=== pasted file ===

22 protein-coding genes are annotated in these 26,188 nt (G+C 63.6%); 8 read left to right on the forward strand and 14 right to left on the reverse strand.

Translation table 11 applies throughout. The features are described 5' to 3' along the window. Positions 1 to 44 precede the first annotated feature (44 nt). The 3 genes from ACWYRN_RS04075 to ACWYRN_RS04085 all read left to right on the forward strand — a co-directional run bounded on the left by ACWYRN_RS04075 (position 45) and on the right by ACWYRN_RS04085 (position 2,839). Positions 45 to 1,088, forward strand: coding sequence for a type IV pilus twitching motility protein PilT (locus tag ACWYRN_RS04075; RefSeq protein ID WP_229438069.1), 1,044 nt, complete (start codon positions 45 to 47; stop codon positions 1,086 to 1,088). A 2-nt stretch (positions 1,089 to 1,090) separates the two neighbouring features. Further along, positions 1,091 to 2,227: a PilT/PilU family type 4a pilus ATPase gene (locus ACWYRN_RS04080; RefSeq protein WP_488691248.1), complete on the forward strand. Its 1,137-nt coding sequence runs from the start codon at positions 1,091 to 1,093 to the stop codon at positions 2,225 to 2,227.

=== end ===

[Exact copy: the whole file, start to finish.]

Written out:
22 protein-coding genes are annotated in these 26,188 nt (G+C 63.6%); 8 read left to right on the forward strand and 14 right to left on the reverse strand.

Translation table 11 applies throughout. The features are described 5' to 3' along the window. Positions 1 to 44 precede the first annotated feature (44 nt). The 3 genes from ACWYRN_RS04075 to ACWYRN_RS04085 all read left to right on the forward strand — a co-directional run bounded on the left by ACWYRN_RS04075 (position 45) and on the right by ACWYRN_RS04085 (position 2,839). Positions 45 to 1,088, forward strand: coding sequence for a type IV pilus twitching motility protein PilT (locus tag ACWYRN_RS04075; RefSeq protein ID WP_229438069.1), 1,044 nt, complete (start codon positions 45 to 47; stop codon positions 1,086 to 1,088). A 2-nt stretch (positions 1,089 to 1,090) separates the two neighbouring features. Further along, positions 1,091 to 2,227: a PilT/PilU family type 4a pilus ATPase gene (locus ACWYRN_RS04080; RefSeq protein WP_488691248.1), complete on the forward strand. Its 1,137-nt coding sequence runs from the start codon at positions 1,091 to 1,093 to the stop codon at positions 2,225 to 2,227.